I am fascinated by bookbinding. I’ve hand bound my own book once before, to celebrate the first year of friendship with my future husband, Nick, and it was a very fun project. I wanted to do something similar to celebrate our first year of marriage, this time with a coptic stitch binding.
Coptic stitch is great for journals and sketchbooks because it allows for the pages to open completely flat. I used a few tutorials I found on Pinterest to help me and it turned out to be very simple and easy to do.
The contents of the book are messages and little digital drawings my husband and I have exchanged over the year in the Couple app (a cute phone app dedicated to enhancing text communication between couples). The drawing feature is very limited but really fun to play around with.
The cover is made from printouts of the early emails Nick wrote to me and one of the first drawings I made for him. The frame around the image is cut from a colorful envelop from one of our wedding cards.
On our anniversary, we read the book together and added little hand written notes on the pages.
I was fortunate enough to go to Japan to celebrate my brother’s wedding this December. It was an unforgettable experience! Japan is beautiful and calming in a special way. Tokyo is a spectacle of human civilization, with such a huge population, imposing tall buildings, gorgeous lights (lots of Christmas lights everywhere), fabulous gardens and plants woven into the urban landscape, and it feels so … peaceful. Wonderful place!
I also was given the great joy of visiting Sendai, a city north of Tokyo. My brother’s new wife’s family lives there and they generously took us to see a few of the treasures of the area, one of which was the Akiu Traditional Crafts Village. There we enjoyed seeing different traditional crafts like weaving, wooden top making (the spinning toys), ornate box making, and kokeshi doll making. Kokeshi are dolls made from wood and traditionally look like this:
The artisans are there in the shop and we got to see him carving some kokeshi with his lathe, wood chips all over the floor! Even more exciting was that the shop had a little workshop area where we could paint our own kokeshi dolls!
Here is mine and Nick’s, my husband’s:
Can you guess which is mine and which is his? Heehee! He was very creative and made a vampire kokeshi. Mine is just a fish obsessed girl. It was so much fun!
We intend to go back to Japan whenever possible. What a wonderful place!
This was such a fun project! Using the bright fantastical colors to make those crazy patterns was very exciting! I love the natural look, too, though so don’t be surprised if you find another anteater come along… Hehe.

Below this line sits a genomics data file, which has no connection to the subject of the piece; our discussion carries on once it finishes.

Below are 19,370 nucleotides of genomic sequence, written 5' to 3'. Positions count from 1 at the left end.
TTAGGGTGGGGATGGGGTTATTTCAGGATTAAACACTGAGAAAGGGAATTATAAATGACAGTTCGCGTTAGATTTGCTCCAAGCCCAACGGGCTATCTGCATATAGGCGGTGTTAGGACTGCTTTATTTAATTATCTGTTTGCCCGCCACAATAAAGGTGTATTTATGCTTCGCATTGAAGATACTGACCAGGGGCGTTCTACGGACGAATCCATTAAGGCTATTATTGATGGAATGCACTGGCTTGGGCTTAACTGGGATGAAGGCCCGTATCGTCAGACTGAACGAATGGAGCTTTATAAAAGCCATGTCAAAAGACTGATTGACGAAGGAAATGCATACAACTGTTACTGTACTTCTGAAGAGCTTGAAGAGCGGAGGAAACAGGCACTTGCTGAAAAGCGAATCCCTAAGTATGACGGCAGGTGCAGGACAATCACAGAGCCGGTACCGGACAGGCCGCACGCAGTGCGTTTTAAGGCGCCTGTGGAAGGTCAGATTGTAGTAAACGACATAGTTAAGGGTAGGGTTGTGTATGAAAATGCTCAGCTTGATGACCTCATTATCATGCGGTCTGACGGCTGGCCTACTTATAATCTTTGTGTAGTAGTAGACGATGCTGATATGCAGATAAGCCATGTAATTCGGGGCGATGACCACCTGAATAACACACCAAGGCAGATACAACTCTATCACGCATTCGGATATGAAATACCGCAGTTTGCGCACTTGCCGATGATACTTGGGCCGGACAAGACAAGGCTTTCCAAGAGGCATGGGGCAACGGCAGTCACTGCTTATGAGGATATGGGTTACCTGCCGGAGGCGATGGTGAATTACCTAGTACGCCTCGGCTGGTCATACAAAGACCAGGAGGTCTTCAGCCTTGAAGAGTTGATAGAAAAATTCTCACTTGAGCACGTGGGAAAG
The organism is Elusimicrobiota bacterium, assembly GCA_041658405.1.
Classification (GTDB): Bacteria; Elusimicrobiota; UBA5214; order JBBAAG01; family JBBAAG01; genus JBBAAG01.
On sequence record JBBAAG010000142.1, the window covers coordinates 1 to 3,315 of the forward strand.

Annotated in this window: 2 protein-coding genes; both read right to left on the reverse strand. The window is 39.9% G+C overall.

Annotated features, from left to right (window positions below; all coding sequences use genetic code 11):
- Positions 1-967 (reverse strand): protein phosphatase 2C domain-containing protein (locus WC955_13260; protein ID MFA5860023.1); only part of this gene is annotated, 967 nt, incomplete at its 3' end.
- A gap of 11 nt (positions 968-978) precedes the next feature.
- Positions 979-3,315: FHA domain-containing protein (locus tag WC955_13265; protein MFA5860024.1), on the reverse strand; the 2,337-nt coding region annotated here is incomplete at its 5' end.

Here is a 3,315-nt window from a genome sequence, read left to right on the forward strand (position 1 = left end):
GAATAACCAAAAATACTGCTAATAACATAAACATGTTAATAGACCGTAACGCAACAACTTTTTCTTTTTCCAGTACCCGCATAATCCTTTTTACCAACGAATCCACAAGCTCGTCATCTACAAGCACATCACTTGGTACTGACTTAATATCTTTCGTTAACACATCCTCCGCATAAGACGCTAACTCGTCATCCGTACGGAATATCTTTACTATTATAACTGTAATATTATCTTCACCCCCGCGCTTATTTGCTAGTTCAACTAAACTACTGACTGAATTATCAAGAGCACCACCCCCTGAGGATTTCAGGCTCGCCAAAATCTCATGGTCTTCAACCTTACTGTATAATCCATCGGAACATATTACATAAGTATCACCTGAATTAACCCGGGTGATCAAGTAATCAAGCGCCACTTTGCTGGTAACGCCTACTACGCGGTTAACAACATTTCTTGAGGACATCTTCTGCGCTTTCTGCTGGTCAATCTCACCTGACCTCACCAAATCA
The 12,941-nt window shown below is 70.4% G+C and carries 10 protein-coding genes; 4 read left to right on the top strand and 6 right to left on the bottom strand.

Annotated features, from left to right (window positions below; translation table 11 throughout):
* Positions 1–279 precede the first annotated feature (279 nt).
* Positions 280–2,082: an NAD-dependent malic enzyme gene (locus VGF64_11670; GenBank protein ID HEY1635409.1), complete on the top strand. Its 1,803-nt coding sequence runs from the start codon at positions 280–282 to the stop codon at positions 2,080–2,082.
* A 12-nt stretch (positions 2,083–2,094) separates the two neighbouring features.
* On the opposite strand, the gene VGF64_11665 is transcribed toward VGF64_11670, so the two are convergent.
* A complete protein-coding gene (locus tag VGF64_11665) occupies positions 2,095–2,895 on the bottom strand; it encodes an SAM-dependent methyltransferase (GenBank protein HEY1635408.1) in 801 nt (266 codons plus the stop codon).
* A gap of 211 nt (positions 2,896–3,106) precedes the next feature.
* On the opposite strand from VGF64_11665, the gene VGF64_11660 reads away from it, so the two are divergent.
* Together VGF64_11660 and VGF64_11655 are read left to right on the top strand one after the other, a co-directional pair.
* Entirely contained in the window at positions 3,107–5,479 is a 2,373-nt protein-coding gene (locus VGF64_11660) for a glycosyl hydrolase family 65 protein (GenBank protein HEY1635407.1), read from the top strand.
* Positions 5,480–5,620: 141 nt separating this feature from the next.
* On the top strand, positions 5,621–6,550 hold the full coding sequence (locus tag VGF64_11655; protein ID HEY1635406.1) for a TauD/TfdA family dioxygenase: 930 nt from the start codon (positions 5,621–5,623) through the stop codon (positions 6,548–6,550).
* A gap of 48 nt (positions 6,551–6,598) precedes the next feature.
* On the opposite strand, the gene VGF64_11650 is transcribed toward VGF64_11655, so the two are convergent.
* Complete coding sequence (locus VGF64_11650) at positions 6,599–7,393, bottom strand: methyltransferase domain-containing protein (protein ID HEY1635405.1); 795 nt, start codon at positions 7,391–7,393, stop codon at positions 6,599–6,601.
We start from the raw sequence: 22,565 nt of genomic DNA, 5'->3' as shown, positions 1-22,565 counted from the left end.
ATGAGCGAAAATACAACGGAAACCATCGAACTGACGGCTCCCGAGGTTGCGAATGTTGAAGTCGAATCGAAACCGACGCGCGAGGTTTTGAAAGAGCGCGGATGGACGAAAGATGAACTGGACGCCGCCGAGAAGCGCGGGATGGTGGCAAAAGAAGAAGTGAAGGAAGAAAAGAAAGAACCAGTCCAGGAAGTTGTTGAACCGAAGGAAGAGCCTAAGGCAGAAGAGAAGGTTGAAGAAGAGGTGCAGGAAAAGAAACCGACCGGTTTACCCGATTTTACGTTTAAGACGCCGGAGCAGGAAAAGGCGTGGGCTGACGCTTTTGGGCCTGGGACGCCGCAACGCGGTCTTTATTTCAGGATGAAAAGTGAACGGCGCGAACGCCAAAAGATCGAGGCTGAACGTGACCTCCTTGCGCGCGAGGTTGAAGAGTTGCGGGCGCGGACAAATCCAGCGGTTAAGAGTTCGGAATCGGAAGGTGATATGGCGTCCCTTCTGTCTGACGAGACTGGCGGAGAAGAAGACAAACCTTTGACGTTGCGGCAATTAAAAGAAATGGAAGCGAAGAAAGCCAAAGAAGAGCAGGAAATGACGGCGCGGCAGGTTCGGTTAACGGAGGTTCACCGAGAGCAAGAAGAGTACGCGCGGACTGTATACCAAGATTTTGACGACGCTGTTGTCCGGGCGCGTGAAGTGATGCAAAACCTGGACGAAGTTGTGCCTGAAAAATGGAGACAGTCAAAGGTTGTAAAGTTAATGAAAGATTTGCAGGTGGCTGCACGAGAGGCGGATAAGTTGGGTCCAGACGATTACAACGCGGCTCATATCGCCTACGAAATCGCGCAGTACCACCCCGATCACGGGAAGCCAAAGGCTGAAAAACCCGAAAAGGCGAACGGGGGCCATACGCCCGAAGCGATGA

I kept reassessing the basic body shape and adding more and more roving (the wool) to bulk him out. Consequently, this is probably the most densely felted piece I’ve ever made. She has a really solid feel and the patterns are so cleanly placed because I had to keep adding more and more layers of roving and each layer added had to redefine the color patterns.
The claws are made from Lumina Clay, which is a type of air drying clay that’s resin based. I added a dab of black watercolor paint to transparent Lumina Clay to make the claws nice and dark. Then I glued the claws to the pipe cleaner “toes” I left exposed on the armature (see the in-progress photo). E6000 is a very good glue for something small and needing a little flex.
You can purchase this Fantastic Anteater in my etsy shop here.
My needle felted wool loris is now up for sale in my etsy shop www.familiaroddlings.esty.com in honor of Slow Loris Awareness Week! $50 of the proceeds will go to The Little Fireface Project to help the loris.
One day while I was dreaming up a children’s story, and feeling particularly obsessed with my pet snails, I was suddenly struck by the image of a monkey with a snail shell on its back.
Let’s back up a minute. Yes, I said “pet snails.” I’ve had an interest in snails since I was twelve years old when I found a small clutch of snail eggs in our garden. The pale soft eggs, each about the size of a whole black pepper seed, just beneath the surface of our damp dark soil fascinated me. I put them, along with a good clump of soil, in a jar with a bit of nylon stocking stretched across the opening. Sometime later, a few tiny baby snails appeared. They were the most delicate and adorable things I had ever seen! Their shells were golden translucent and their eye stalks were short and stubby. The experiment ended badly, unfortunately; my tank-keeping skills left much to be desired and with a rambunctious puppy in the house, the tank proved an inhospitable place for the tiny captives.
Many years later, I decided to recreate the experiment. I did some research and set up a decent snail tank with a plastic lid. Instead of starting with eggs, I put in an adult snail and two adolescents, naming them Flora, Fauna, and Merryweather. I enjoyed their company for a couple weeks and then I found a giant clutch of eggs in the tank! Evidently Flora had decided it was a perfect place to start a family. A little later and boy did we have a family! There were tons of tiny baby snails filling up the tank. I counted up to ninety.
So that was what was on my mind that day I started sketching and out came the snonkey, a snail-monkey.
Next time I’ll get to the felting part of the story. Meanwhile, if you’re so inclined, you can view more pics of my pet snails and read more of their story at my deviantArt gallery folder My Pet Snails.